Friday, September 30, 2016

What I'm Reading Right Now

I've been told that I do reading "wrong." Sometimes in conversation, in a total not d-bag sort of way, I mention that I'm reading such-and-such book. I have apparently said this more than once to the same person in the same conversation--enough that they've called me on it, saying, "Wait, you just said you're reading a different book right now. You mean you're reading more than one book at the same time?"

Yes. I read multiple books at the same time. And this is apparently "doing it wrong" to some people. There are just so many books I want to read. All the time. At the same time. My defense of this is partly that I get most of my books from the library and they're all due back at the same time, so it makes more sense to finish them all about the same time, rather than trying to do one, then the next, then the next. I certainly want to START all of them at the same time.

My other, weaker defense is that I'm reading all sorts of different books. And I'm in the mood to read something different at different times. For example, on a Monday night, I may want something non-fiction about my career. By Wednesday night, I'll want some escapist fiction/sci-fi/fantasy. On Sunday afternoon, I tend to be ready for more of a "life purpose," self-help type of book. So I need to have all of these on-hand. Anyway, this is the list of what I'm reading right now.

What I’m Reading Right Now:
The Devil’s Only Friend, Dan Wells
Copywriting: Successful Writing for Design, Advertising and Marketing, Mark Shaw
Stop Acting Rich--and Start Living Like a Real Millionaire, Thomas J. Stanley (GSU!)
The Miracle Morning, Hal Elrod
My Name is Red, Orhan Pamuk
Over Sea, Under Stone, Susan Cooper

What's on My “To Read Next” List:
The Five Lessons a Millionaire Taught Me about Life and Wealth, Richard Paul Evans
The Traveler’s Gift, Andy Andrews
The War of Art, Steven Pressfield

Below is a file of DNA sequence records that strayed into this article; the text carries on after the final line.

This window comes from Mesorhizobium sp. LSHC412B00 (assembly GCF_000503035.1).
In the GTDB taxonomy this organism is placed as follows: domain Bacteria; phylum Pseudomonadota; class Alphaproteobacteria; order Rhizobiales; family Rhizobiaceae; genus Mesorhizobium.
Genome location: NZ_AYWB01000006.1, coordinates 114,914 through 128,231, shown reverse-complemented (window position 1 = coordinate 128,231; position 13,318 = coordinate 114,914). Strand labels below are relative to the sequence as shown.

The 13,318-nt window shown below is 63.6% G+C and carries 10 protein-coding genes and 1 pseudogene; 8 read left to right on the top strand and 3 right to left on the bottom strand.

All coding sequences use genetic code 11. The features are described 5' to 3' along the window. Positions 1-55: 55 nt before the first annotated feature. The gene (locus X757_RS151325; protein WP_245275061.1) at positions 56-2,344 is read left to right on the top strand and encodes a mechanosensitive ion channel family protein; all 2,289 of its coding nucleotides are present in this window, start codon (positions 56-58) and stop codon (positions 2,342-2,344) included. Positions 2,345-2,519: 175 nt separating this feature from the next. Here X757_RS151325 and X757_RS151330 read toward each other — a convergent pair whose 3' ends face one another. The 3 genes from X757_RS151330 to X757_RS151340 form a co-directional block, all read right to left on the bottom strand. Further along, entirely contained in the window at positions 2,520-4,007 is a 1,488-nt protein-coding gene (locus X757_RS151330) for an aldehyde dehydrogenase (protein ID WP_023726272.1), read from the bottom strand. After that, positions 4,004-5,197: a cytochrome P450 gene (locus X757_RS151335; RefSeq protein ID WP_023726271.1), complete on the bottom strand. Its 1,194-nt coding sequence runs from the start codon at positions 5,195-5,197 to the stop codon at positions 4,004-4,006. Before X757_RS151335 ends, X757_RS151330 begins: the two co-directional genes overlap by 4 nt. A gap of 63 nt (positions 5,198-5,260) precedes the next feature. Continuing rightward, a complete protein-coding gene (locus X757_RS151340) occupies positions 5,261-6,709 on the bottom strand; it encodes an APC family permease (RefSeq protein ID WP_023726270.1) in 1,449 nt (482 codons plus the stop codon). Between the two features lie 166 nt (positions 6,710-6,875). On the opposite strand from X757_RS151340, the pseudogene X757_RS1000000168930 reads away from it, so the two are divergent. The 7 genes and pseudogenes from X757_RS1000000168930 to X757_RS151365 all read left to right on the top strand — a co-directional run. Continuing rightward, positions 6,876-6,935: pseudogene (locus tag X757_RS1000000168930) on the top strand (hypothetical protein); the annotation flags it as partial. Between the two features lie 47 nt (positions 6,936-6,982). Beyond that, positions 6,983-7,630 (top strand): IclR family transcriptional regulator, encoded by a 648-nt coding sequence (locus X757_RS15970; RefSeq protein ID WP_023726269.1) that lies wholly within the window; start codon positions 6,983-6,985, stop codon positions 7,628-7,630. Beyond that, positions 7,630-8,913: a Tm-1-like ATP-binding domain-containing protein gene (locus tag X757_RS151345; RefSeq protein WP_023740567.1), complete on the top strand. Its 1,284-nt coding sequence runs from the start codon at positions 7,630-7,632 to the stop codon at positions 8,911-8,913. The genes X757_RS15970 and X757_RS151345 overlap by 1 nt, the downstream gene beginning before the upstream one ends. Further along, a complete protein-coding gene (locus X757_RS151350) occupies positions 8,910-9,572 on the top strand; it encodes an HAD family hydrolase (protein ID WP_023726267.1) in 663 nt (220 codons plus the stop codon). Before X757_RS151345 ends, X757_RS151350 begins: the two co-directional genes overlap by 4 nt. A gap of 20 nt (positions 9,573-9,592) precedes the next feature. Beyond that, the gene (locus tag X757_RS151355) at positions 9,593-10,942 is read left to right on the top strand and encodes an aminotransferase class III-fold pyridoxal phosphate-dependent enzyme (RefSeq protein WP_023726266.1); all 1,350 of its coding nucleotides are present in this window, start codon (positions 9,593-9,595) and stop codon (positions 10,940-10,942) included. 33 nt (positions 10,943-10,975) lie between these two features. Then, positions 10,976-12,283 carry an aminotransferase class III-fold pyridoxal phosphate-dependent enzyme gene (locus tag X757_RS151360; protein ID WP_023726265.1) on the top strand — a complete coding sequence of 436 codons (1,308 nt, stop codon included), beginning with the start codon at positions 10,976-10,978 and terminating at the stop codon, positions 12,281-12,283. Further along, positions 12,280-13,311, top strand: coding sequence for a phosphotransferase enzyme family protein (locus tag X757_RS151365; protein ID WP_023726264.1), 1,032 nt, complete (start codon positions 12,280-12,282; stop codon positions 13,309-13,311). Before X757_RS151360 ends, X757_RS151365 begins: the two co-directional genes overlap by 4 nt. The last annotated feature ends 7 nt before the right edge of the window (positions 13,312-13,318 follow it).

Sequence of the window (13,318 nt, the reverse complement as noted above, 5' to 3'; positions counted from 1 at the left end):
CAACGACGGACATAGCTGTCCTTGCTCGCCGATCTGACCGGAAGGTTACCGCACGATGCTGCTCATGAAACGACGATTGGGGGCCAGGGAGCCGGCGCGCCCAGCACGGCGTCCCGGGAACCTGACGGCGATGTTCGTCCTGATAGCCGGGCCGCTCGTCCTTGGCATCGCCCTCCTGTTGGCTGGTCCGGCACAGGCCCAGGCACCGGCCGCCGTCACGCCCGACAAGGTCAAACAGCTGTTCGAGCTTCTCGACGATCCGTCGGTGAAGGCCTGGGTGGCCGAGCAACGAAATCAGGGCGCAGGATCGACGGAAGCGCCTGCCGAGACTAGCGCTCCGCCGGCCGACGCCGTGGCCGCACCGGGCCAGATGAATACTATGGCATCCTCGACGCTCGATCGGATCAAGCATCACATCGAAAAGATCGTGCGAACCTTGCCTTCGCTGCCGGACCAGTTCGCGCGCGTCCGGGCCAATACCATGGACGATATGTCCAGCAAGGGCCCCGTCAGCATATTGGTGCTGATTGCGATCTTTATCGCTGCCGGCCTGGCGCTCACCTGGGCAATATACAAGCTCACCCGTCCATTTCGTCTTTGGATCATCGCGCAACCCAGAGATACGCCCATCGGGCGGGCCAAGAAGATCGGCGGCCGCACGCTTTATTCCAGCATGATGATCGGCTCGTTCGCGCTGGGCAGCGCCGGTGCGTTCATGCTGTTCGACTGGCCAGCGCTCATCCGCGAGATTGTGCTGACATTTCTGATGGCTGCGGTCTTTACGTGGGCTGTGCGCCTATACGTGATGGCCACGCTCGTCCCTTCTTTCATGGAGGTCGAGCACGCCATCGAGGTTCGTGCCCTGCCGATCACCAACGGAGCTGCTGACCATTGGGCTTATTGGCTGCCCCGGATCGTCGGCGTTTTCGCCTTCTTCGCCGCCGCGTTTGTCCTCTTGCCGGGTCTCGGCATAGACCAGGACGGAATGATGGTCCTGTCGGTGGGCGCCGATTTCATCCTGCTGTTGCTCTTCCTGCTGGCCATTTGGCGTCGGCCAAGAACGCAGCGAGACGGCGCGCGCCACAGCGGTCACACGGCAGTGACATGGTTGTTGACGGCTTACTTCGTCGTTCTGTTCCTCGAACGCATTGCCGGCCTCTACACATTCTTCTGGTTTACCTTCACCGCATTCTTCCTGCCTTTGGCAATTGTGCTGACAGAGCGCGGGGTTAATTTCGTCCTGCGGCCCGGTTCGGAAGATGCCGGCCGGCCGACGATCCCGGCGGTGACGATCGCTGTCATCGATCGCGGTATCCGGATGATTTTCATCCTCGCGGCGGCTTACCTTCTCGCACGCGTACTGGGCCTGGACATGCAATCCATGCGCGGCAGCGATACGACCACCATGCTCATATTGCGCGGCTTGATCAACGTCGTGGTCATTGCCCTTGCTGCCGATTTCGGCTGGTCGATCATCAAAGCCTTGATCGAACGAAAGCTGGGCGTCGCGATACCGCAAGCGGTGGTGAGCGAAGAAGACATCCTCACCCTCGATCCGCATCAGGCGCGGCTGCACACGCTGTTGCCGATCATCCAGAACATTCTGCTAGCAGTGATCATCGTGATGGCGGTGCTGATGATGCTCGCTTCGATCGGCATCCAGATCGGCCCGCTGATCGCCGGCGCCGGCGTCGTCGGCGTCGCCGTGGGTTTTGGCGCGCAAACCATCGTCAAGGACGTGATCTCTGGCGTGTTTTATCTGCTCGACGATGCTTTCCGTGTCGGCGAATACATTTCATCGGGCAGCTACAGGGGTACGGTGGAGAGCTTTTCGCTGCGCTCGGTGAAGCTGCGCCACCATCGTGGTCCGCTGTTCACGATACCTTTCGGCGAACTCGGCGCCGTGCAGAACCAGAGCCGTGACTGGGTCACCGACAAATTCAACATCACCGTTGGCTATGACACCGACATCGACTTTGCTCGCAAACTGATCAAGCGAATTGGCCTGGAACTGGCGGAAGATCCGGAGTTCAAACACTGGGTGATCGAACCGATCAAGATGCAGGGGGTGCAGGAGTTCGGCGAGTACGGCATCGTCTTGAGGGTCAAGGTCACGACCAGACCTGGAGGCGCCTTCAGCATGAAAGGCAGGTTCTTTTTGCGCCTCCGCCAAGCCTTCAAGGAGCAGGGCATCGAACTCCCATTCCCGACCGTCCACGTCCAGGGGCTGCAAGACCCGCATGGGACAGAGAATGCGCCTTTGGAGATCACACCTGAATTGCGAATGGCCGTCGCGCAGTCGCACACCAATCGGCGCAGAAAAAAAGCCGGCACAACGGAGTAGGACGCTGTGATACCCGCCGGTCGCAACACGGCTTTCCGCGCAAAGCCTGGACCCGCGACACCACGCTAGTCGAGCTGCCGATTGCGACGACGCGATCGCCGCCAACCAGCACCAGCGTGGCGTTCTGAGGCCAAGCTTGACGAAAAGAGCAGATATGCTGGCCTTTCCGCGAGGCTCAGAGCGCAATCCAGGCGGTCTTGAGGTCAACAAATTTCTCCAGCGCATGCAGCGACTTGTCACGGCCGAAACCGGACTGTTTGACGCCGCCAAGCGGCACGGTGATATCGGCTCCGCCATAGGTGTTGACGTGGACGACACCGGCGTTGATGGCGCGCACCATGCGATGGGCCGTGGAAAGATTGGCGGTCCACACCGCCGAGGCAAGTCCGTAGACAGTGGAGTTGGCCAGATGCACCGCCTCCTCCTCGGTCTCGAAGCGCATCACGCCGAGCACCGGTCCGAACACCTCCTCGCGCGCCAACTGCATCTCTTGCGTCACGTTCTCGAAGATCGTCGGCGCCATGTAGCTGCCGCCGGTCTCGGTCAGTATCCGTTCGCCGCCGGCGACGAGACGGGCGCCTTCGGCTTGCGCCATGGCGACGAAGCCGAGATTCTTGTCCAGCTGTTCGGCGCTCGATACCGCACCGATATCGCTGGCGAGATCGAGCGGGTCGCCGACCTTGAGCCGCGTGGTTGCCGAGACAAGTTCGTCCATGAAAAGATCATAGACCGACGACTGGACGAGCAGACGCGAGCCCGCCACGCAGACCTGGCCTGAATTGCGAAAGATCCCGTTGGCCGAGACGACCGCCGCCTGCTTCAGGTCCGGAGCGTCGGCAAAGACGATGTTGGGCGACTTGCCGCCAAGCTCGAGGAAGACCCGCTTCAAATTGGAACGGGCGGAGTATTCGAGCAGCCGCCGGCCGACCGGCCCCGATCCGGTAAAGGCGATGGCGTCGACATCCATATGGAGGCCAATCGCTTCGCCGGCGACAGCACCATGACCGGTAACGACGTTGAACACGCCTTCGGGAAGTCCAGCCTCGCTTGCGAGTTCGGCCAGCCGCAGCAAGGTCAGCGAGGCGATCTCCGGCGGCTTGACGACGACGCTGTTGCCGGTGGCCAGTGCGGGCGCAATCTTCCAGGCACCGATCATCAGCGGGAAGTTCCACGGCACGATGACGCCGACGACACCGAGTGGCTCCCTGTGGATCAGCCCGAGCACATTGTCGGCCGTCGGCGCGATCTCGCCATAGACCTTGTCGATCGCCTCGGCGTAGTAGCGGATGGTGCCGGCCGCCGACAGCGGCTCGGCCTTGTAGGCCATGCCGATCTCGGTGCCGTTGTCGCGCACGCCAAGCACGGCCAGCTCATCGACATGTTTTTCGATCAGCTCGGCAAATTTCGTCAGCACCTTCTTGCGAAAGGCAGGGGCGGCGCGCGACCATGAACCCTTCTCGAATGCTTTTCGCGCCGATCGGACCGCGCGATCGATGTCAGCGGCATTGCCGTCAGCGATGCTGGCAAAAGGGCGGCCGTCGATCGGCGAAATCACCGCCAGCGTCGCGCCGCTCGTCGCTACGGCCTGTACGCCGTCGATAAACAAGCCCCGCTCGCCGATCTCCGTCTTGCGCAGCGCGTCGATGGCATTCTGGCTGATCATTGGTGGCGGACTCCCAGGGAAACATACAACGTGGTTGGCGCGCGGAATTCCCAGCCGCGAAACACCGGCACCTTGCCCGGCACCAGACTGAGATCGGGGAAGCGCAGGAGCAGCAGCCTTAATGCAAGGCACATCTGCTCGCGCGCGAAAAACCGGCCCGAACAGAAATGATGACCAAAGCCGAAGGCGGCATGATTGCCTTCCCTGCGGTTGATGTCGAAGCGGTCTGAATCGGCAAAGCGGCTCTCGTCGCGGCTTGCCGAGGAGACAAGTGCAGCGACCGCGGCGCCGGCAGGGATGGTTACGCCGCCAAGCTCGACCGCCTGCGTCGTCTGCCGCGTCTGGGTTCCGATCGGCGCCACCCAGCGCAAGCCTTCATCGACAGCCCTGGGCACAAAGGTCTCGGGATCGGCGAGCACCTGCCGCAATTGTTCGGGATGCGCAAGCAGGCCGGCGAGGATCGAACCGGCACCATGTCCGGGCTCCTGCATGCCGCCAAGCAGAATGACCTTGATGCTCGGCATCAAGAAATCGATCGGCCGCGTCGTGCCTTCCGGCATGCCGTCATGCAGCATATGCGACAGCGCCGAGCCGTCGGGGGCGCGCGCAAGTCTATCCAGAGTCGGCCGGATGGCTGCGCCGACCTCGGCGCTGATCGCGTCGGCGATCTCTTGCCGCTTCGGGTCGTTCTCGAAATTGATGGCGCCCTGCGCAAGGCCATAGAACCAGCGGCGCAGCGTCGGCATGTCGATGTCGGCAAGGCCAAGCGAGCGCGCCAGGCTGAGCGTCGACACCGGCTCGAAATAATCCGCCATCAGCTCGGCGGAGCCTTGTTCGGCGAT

The second list of what I want to read next is stuff that people have recommended. I've heard several people mention awesome stuff by Steven Pressfield and am guessing, based on what I read on Wikipedia, that The War of Art might be a good place to start. I've heard the same about Andy Andrews. If I like these books, obviously that'll steer me towards a bunch of new books I'll need to add to my reading stack.

Wednesday, September 21, 2016

Shipping: One Thing at a Time

The key to productivity is to not do too much. If you've read more than a few posts on this blog, you may already know about my approach to Mondays, I hate them, and that same aspect of human psychology is at work on a daily, and even minute-by-minute basis. Human beings want to feel productive. We are chemically wired to love getting something done (“let me beat one more level” or “just one more chapter, then I’ll go to sleep”). So the challenge is to channel that human instinct to “feel productive” by not just letting ourselves be busy but to be focused on getting something done. Seth Godin calls this concept “shipping.” I’m just calling it “one thing at a time.”

When I work, I try to do one thing at a time. I have a notepad next to my workspace where I write down what “done” will look like on my current project.
For what I’m working on right now, I would write on my To Do list: “Write Shipping Blogpost.” Notice I broke it up into tasks. I'm just working on WRITING the blogpost now. Later, my list will include “Edit Shipping Blogpost” and “Post Shipping Blogpost.”

Human nature loves crossing things off of lists, so I get the extra endorphin release of crossing each task off as I complete it, and I’ll get three endorphin boosts for the price of one project.

What I have had to learn to do is not get distracted from the task at hand. Emails, co-workers, and telephone calls are all simple distractions that defeat productivity. But the worst is my own mind’s efforts to be productive. I’ve written before on the myth of multi-tasking [link], but the worst part of that myth is that our brains WANT to believe it! We FEEL productive when we’re doing lots of things at once. So don’t fight it, learn to channel it.

On my same notepad, when a new idea comes to mind or I think of something, I quickly write it down in a sentence or two that will jog my memory later, then I get back to the task I’m working on. Usually that requires me to re-enter the current task, often by putting an arrow next to the project I’m working on and need to get back to. So some projects will end up with many arrows next to them, meaning I’ve been derailed a few times during the task.
I just remind myself that it is better to finish a few important tasks than to start and stop many tasks that make me FEEL productive.

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